surinenglish

BRIT BACK

Tradition

Whizz. Whoosh. Bang! Last weekend the customary peace of the English countryside in autumn was punctured by explosions and the darkness of the night skies around us filled with trailing fluorescent stars.

November 5th is one of the most popular and enduring of British traditions. Nothing much has changed since I was a child - the local stately home still holds its Big Night Out firework display, the neighbouring village has a bonfire made from pallets on the green and those with even the smallest gardens gather together to fire off a few rockets. One new feature is the stringent health and safety regulations regarding the buying of fireworks - this year we bought just one packet of sparklers from a locked glass box at the entrance to a supermarket and were ordered to leave the store immediately once we'd paid. That incident made me recall visiting the central square in Riogordo one New Year's Eve and bemusedly witnessing a family group setting fireworks off on the main road through the village and then running for cover as cars came round the corner to find rockets flying in front of them...

Just before the uniquely British Guy Fawkes' Night comes Halloween, which is now a huge commercial event here with plastic pumpkin containers of sweets on every bar and cafe counter, buckets for trick or treating and children dressed up as characters from popular computer games rather than the witches and wizards of my youth. In Spain too Halloween has become a giant fancy dress party. When we lived in the Axarquía one year we spurned the blood soaked revellers roaming the streets of Malaga and went to Casabermeja cemetery, perched on the side of a hill and famed for its oval shape and simple whitewashed beauty. While outside in the gloom families decked the tombs of their deceased loved ones with flowers and candles, we crammed into the tiny chapel and listened to a chamber orchestra. It was a wonderfully atmospheric evening.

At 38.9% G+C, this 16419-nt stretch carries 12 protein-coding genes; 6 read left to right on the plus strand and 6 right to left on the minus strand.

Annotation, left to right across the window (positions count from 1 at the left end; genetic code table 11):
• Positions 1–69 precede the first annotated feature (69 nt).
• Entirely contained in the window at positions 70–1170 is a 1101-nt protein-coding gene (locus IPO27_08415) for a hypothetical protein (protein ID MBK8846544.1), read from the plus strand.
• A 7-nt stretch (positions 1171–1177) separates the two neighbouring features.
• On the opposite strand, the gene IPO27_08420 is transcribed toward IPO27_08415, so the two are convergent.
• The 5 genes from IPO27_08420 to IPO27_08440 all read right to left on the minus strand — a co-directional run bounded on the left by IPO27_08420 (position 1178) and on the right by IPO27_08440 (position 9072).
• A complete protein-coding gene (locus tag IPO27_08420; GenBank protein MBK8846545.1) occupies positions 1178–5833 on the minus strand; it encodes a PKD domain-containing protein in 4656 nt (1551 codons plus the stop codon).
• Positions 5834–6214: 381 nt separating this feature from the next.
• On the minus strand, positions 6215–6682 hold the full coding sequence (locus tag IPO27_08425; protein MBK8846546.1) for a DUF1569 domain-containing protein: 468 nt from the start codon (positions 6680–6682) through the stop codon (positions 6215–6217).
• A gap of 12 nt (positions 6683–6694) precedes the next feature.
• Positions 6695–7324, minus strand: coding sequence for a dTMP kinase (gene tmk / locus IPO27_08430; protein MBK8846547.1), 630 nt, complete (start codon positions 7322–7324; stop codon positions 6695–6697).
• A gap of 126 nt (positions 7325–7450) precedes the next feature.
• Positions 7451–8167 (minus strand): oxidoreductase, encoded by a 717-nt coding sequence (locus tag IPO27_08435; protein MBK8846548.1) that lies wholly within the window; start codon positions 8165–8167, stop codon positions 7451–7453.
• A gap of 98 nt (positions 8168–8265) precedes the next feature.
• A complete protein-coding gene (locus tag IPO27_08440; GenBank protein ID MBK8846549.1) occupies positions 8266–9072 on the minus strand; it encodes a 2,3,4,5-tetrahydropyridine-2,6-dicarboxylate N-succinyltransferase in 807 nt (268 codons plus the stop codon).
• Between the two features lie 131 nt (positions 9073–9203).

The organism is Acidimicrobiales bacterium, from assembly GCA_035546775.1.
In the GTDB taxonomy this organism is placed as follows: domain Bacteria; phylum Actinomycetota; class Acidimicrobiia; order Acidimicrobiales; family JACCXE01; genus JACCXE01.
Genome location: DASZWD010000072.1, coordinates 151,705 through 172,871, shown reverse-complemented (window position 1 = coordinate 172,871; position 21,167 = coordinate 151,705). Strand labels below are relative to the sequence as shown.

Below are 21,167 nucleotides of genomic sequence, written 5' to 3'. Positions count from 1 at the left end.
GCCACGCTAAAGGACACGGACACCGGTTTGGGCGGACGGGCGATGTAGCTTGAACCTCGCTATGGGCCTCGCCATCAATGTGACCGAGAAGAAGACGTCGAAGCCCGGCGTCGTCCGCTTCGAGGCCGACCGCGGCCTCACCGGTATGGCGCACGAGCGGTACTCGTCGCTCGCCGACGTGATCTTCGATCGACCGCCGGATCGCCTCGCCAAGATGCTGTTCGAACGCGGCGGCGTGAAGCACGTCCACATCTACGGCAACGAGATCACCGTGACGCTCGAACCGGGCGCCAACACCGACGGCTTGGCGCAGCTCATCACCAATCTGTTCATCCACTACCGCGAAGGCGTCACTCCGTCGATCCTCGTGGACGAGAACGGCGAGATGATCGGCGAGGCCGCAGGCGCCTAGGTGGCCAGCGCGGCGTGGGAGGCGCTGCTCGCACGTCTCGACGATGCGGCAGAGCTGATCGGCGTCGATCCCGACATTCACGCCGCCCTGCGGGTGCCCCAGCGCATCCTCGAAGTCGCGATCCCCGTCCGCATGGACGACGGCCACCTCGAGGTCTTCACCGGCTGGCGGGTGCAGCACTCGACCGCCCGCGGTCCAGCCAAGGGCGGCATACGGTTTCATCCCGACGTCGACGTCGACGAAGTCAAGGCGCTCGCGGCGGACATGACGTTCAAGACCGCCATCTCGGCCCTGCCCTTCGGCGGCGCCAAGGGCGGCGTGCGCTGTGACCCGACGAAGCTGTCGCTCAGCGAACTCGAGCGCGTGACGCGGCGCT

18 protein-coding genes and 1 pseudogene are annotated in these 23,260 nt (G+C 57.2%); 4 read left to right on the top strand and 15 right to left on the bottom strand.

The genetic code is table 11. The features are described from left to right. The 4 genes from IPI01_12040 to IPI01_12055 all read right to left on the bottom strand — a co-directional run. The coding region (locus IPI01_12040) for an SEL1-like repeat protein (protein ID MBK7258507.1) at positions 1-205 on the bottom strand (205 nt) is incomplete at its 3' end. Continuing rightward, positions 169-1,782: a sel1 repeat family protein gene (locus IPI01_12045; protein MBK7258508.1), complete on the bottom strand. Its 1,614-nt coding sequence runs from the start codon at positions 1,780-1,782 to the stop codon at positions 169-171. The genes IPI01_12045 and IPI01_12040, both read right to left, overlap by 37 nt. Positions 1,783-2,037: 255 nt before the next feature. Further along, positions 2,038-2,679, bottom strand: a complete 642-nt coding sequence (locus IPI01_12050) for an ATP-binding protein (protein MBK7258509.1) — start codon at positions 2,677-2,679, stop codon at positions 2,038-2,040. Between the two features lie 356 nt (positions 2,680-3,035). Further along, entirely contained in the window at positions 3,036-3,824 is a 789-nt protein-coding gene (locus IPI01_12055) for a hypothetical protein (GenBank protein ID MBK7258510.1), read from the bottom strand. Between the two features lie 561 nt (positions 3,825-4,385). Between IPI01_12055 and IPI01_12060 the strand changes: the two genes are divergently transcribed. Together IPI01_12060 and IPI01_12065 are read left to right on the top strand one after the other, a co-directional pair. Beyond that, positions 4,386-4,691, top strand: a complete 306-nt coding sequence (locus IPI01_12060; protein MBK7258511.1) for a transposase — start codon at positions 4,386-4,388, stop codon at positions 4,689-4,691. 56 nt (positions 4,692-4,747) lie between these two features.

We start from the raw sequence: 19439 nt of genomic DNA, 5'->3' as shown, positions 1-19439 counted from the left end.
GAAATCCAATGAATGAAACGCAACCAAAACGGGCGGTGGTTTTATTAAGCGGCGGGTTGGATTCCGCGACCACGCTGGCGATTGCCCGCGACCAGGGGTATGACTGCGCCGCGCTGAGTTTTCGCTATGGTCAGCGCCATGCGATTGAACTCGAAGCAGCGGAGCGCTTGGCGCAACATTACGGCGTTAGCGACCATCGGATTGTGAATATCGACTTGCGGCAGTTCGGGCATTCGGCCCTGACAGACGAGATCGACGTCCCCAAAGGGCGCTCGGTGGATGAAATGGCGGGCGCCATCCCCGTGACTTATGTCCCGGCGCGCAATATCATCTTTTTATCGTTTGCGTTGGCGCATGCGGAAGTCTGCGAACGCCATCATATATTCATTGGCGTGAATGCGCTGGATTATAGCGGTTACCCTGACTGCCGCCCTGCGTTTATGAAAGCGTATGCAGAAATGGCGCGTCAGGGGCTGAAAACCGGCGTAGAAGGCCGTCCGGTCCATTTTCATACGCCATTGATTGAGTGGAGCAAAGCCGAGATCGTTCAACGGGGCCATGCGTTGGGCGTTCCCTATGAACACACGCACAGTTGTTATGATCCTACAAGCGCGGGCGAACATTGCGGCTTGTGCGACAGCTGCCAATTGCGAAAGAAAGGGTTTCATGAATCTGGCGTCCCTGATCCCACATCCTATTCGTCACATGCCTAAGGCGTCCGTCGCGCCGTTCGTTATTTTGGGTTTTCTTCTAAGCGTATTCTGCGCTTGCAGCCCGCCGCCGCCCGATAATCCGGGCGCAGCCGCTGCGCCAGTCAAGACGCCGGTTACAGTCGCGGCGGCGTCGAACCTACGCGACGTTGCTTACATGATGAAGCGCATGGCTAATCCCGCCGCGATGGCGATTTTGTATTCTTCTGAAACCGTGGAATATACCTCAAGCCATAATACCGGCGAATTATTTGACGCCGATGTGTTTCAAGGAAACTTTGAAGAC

While I don't like Halloween these days, I still love Bonfire Night. One of the pleasures of moving back to a place I last lived as a child is rediscovering and discovering local traditions. Recently we went to a festival of sea shanties in Harwich, a town which has a long, fascinating history of sea faring, shipbuilding and piracy. Among the musicians singing the old tunes, many of which featured places on the East Anglian coast - Orford Ness, Felixstowe and Great Yarmouth among others, was a group of young guys from Barcelona who seemed completely at home as they gripped pints of ale in a centuries-old pub by the North Sea.

In the late summer we went to an event in mid Suffolk where wheat was being threshed traditionally using a coal-fired steam engine which powered a shaking piece of historic agricultural machinery. With wonderful synchronicity on the very same day, Riogordo was hosting a rural feria where the grain harvest was also being threshed the old way, using a wooden board pulled in circles by a mule over the laid out crop.

Ancient traditions we all have, but many we share.